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  Primary Particles Generated by the Combustion of Heavy Fuel Oil and Coal (56 pp, 1.3 MB) (EPA/600/R-02/093) November 2002

Researchers in EPA’s Office of Research and Development (ORD) have conducted a series of tests to characterize the size and composition of primary particulate matter (PM) generated from the combustion of heavy fuel oil and pulverized coal. These tests, conducted at ORD’s National Risk Management Research Laboratory in Research Triangle Park, North Carolina, involved burning four heavy fuel oils and seven coals in three small combustion systems and measuring size distributions and composition of the particles formed in the combustion process.

The research found that, for heavy fuel oils, particle composition and size are dependent on the combustion environment in the combustor. In the coolest test unit, unburned carbon in the fly ash was very high (70–90 percent by mass) and PM mass emissions were also high, with the majority of the mass being in the coarse (>2.5 micrometers [μm] in aerodynamic diameter) size range. In the hottest test unit, the PM mass emissions were approximately 50 percent of those from the coolest unit, unburned carbon levels were approximately zero, and the entire PM mass was in particles smaller than 1 μm in aerodynamic diameter.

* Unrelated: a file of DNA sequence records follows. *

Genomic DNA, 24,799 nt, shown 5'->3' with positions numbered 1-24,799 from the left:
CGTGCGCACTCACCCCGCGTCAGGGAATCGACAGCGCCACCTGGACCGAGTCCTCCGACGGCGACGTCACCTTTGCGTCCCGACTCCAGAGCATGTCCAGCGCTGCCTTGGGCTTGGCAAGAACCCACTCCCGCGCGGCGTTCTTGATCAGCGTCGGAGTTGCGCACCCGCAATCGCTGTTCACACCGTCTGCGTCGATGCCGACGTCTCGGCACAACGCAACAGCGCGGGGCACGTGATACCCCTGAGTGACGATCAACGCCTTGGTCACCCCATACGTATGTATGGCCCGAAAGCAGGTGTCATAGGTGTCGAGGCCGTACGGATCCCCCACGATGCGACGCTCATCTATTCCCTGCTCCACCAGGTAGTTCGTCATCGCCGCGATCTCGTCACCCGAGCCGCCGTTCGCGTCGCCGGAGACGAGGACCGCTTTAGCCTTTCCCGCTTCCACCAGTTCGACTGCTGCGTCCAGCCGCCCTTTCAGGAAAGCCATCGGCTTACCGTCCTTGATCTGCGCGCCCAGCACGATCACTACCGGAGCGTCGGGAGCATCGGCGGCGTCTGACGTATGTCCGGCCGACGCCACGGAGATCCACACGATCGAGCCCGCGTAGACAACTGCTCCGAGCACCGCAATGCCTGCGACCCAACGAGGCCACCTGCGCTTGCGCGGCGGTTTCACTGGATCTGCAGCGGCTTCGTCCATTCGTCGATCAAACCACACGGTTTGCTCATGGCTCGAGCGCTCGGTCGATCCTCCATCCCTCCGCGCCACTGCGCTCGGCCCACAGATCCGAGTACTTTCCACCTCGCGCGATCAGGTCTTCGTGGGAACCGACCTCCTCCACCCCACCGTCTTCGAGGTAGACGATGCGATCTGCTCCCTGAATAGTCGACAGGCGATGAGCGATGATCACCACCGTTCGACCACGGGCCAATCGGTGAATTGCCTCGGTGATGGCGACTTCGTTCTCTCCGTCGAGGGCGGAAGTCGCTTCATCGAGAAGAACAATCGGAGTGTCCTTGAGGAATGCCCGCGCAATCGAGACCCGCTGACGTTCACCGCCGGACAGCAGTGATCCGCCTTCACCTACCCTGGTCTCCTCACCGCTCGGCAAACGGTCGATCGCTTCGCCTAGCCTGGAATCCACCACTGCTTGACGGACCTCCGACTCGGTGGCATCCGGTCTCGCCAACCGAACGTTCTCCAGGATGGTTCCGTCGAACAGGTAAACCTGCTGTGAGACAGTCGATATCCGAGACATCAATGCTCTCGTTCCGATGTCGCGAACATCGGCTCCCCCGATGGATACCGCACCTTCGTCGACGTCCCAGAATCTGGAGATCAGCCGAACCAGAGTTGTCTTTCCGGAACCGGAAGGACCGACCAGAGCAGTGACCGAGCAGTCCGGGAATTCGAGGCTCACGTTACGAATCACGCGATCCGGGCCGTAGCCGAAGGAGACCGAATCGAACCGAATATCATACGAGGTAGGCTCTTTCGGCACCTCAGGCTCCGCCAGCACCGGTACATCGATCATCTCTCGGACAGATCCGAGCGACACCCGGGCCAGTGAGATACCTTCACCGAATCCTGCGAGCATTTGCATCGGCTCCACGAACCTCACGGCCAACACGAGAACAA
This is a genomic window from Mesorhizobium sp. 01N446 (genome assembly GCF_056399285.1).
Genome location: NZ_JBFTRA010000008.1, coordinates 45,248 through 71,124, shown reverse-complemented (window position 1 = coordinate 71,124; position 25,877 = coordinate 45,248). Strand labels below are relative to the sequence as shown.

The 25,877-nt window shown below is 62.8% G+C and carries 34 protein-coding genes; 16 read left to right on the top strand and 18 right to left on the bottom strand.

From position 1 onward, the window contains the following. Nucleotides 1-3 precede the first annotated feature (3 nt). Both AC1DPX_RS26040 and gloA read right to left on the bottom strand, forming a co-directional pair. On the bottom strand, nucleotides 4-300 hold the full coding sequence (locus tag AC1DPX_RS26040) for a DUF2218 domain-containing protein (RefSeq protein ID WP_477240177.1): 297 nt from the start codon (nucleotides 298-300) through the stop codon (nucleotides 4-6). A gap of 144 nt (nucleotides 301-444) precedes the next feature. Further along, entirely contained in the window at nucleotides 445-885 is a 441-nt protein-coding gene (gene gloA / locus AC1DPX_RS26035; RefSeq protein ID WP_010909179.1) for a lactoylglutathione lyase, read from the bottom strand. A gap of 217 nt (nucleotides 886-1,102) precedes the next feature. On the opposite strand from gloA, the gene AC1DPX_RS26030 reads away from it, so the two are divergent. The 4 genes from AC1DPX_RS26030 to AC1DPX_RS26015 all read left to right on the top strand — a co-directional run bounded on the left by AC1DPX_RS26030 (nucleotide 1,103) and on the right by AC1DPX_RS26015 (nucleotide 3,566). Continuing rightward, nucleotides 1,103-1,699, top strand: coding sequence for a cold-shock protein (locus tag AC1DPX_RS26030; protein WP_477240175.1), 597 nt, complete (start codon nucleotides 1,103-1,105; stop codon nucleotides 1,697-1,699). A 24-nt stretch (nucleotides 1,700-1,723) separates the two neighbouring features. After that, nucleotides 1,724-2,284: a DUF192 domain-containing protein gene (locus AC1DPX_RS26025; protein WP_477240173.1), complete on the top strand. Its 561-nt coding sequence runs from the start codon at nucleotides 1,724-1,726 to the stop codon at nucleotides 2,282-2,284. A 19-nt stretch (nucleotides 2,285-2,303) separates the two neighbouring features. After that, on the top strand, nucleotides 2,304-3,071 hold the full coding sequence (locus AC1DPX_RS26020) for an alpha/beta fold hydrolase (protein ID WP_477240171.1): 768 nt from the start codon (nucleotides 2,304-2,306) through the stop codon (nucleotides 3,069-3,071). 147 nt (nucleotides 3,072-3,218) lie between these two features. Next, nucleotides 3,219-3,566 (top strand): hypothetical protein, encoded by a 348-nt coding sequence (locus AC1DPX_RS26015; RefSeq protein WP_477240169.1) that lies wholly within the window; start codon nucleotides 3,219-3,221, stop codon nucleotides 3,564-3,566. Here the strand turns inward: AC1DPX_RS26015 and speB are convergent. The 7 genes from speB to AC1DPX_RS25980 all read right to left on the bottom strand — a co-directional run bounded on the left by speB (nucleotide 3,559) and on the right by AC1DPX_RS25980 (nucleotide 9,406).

For coal, the research identified a previously unreported trimodal particle size distribution with an ultrafine (~0.1 μm in aerodynamic diameter) mode, a coarse (>5 μm in aerodynamic diameter) mode, and a central mode of particles between 2 and 4 μm in aerodynamic diameter. The central mode has a composition similar to the coarse mode, but significantly different from the ultrafine mode. It is hypothesized that the composition of the ultrafine coal particle fraction is similar to the fine particle fraction in heavy fuel oil, which has been shown to generate increased toxicological responses following pulmonary exposure in laboratory animals. These findings may have implications for future PM control strategies, given the influence of operating conditions and the water-soluble composition of the smallest particle fractions of PM from metal-bearing fossil fuels.

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Office of Research & Development | National Risk Management Research Laboratory

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